Trapshooters Forum banner

Status
Not open for further replies.
1 - 14 of 14 Posts

·
Registered
Joined
·
51 Posts
Discussion Starter #1
I recently purchased a Pacific 366 reloader from one of the board members. I presently use a MEC 600 to load Remington hulls. The recipe (? spelling) I use is 1 1/8 of #8 shot, Nobel 209 primers and 17.5 grains of Allient Claydot powder. I contacted Hornady and told them what I was using with the MEC, # 31 powder bushing, and they told me to use either a 450 or a 453 bushing. Their bushing chart does not show Claydot but does show other Allient powders. I have a call into Allient, but have not received an answer from them. HELP!!!!!!!!!!!!!!!!!!!!!

Thanks.

Lou
 

·
Registered
Joined
·
21,600 Posts
A scale is the only true chart of what bushing to use. It doesn't matter what the chart says, its only a starting point. Weigh and see which bushing gives you the required drop.

Matt
 

·
Premium Member
Joined
·
11,844 Posts
Go to Hodgdon's website and look at their bushing chart.

Use the data for Hodgdon Clays as a starting point. Alliant Claydot is essentially a copy of Hodgdon Clays.

But like Matt said, get a scale and WEIGH the charges.

Bushing charts are a starting point to get you close, but they're not that accurate.
 

·
Registered
Joined
·
1,135 Posts
Ditto what Matt says, you owe it to yourself and those around you to carefully weigh your powder drops. Shot weight is important too, so first rounds need to be weighed thoroughly.
 

·
Banned
Joined
·
2,644 Posts
Get an adaptor and use MEC bushings in your 366. Just way handier than the fat kind and you can get them anywhere - for pennies at gun shows. I bought a bag full for $5.

And def get a powder scale
 

·
Registered
Joined
·
216 Posts
My Pacific 441 bushing drops 17.4 gr clay dot. Same bushing drops 16.8 clays.
Claydot and clays are gr to gr interchangable, but not with the same bushing.
My 1oz loads in STS hulls chrno'd at 1215fps with clays, 1270 with claydot.
DR xL1, win 209. All with the same 441 bushing. Dave
 

·
Registered
Joined
·
1,671 Posts
You can also file the insides of bushings with a round file to enlarge them if you need a bit more. Obviously, once you file it out....you can't go putting it back in again.

And its pretty stupid to do it - I admit that - from the standpoint that you just turn a 453 into a 467 or whatever and it will forever drop that amount of powder.

there's variation in every jug of powder. I weigh several charges at the start of a new jug, and usually one load before I start each time. If you have your scale set up, you can turn the powder on right off and weigh charges while the primers are getting punched and the primers are getting seated. Its a sure way to know the powder is dropping before it goes in a live shell, too.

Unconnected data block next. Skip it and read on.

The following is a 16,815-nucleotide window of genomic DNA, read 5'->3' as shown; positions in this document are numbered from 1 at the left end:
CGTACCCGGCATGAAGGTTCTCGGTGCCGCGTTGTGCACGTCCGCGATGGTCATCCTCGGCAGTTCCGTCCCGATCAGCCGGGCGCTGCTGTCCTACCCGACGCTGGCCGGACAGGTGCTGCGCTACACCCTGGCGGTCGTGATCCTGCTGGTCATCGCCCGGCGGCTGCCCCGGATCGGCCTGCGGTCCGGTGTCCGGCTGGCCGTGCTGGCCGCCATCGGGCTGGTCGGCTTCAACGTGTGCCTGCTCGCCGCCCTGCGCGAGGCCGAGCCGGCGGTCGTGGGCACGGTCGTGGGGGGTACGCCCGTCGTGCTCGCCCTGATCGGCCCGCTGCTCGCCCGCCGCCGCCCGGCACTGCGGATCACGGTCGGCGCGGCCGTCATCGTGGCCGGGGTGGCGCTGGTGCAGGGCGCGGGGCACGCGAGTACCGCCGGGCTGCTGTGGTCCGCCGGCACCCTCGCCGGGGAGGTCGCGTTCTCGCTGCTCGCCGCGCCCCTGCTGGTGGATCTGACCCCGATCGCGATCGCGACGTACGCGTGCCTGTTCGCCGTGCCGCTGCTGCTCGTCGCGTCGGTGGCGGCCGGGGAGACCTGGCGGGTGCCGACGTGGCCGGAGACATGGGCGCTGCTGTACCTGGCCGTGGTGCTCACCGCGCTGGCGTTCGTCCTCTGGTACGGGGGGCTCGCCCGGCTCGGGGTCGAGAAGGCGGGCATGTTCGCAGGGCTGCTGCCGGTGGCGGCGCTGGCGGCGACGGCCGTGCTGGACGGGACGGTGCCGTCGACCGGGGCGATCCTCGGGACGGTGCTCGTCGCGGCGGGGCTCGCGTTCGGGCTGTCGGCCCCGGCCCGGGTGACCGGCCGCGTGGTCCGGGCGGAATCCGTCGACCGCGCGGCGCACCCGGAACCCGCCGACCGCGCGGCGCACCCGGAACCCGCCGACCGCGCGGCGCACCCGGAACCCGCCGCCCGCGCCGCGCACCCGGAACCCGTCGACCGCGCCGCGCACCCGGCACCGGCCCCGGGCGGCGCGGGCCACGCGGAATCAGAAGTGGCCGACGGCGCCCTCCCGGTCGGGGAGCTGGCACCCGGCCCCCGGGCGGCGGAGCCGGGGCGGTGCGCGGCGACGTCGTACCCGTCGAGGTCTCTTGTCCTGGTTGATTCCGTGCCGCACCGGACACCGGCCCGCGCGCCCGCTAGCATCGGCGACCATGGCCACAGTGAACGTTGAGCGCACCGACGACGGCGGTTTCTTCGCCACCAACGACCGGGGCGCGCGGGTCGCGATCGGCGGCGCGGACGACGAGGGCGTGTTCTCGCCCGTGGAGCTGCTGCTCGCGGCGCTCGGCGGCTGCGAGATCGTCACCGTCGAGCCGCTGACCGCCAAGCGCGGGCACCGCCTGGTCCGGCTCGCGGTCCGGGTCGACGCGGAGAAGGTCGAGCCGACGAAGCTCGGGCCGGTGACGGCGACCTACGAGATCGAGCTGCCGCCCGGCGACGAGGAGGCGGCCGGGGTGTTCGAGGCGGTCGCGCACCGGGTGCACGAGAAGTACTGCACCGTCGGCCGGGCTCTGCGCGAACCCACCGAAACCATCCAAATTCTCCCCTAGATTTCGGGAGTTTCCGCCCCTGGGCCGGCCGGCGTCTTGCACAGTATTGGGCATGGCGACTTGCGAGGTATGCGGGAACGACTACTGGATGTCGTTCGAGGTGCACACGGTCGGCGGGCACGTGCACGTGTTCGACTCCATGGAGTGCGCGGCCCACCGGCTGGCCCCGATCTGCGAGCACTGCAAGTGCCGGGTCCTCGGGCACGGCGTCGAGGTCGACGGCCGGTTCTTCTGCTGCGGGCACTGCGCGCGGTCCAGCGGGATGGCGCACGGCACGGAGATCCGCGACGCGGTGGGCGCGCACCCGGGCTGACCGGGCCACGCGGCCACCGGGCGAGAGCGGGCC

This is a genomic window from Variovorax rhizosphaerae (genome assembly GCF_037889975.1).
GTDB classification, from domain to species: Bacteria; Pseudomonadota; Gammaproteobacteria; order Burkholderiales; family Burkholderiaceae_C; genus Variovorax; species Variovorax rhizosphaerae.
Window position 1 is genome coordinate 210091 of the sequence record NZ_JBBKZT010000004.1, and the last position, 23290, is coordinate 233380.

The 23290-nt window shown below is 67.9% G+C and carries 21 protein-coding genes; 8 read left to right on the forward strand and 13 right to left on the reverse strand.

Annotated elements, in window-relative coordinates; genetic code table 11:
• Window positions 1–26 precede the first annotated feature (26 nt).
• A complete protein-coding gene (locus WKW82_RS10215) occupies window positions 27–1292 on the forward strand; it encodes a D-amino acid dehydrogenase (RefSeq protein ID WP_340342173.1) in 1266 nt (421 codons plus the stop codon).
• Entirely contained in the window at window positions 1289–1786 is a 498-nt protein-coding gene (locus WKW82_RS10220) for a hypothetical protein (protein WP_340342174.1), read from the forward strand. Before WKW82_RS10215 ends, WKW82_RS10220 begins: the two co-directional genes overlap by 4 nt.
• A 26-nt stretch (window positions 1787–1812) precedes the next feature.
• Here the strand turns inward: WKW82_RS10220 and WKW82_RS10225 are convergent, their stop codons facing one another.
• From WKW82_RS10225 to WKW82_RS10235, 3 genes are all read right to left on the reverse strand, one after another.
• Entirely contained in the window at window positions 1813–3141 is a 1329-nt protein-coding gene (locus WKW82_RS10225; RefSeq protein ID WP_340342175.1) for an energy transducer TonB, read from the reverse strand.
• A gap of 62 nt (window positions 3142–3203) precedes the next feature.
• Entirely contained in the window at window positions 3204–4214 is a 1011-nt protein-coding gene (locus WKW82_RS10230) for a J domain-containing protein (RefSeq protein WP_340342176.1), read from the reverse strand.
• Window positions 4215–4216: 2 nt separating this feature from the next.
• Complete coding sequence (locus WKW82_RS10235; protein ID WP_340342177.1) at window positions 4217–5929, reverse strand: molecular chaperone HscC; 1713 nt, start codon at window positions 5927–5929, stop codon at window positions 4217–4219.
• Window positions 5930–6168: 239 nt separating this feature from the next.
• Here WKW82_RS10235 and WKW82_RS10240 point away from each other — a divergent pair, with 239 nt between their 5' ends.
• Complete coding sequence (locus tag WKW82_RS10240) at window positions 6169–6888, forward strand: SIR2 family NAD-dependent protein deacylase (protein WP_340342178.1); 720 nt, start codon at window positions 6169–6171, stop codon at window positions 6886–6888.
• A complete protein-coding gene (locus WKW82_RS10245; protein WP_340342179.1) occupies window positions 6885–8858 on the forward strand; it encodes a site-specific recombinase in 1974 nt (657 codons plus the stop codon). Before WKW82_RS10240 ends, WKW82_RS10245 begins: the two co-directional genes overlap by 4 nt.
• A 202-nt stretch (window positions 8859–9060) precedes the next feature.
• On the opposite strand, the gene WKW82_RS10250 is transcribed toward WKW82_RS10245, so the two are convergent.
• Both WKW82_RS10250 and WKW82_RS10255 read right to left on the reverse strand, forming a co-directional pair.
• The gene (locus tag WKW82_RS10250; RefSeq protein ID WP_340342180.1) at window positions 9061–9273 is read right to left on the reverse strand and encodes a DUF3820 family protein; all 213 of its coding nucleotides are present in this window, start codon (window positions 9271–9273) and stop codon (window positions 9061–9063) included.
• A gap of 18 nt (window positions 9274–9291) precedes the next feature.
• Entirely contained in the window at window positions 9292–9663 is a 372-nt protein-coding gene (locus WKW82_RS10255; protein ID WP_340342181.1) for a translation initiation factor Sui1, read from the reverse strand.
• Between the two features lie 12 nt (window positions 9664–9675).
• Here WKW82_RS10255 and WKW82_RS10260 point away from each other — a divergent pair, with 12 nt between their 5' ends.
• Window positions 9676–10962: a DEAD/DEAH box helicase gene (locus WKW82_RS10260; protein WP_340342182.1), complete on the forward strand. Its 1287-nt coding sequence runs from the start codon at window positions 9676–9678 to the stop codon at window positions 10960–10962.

·
Registered
Joined
·
51 Posts
Discussion Starter #9
To all, thanks for your input. I agree that a scale is necessary, REQUIRED, for measuring the powder. I do that regularly with the MEC and the recipy (sp?) I load. My concern is that I would hate to purchase a bunch of bushings and then have to file one out in order to get the necessary grains. I did get a call back from Alliant and they recommended a 444 bushing, but they also indicated that I would need to use the scale to check for the correct # of grains. I did see that someone on eBAY has an adapter bushing for Hornady that is designed for MEC bushings.

Thanks.

Lou
 

·
Well-Known Member
Joined
·
5,367 Posts
Make a small investment and buy a couple of bushings on both sides of the 444 - reason, the way you actuate the loader may settle the powder more or less and if you want to lighten or increase the drop - then what are you going to do?!

Bushings are cheap - I would consider borrowing a scale from buddy who is not using his right now... unless you're going to be weighing every loading session!

regards,

Jay
 

·
Registered
Joined
·
21,600 Posts
Remember also that it need not be exactly on what the recipe calls for. Example: If your recipe calls for 19 grains of Green Dot, 19.3 grains or even 18.8 grains will not make a noticable difference. Just my 2cents

Matt
 

·
Premium Member
Joined
·
11,844 Posts
Klaybuster is right. Clays and Claydot are NOT EXACTLY the same, but they're close enough for a starting point.

And for cripes sake, a bushing costs, what, $4? Buy a few extra. Don't waste your time filing, or painting nail polish on them.

Like Matt said, a couple tenths of a grain either way will not make a bit of difference in how the shells perform. You won't be able to tell.

But do watch out when you're starting to get up towards the higher pressures.
 

·
Strong Supporter of Trapshooting
Joined
·
4,727 Posts
You can also use the Mec bushing adapter that will use your Mec bushings in the 366.

You'll need to weigh your load because the bushing adapter lets the Mec bushing drop a tad bit heavier charge.

I sell the adapters, but you can lurk aboud the Internet to find them cheaper. I just can't lower my price as I make these indivicually one at a time on the lathe.

Whiz White
 
1 - 14 of 14 Posts
Status
Not open for further replies.
Top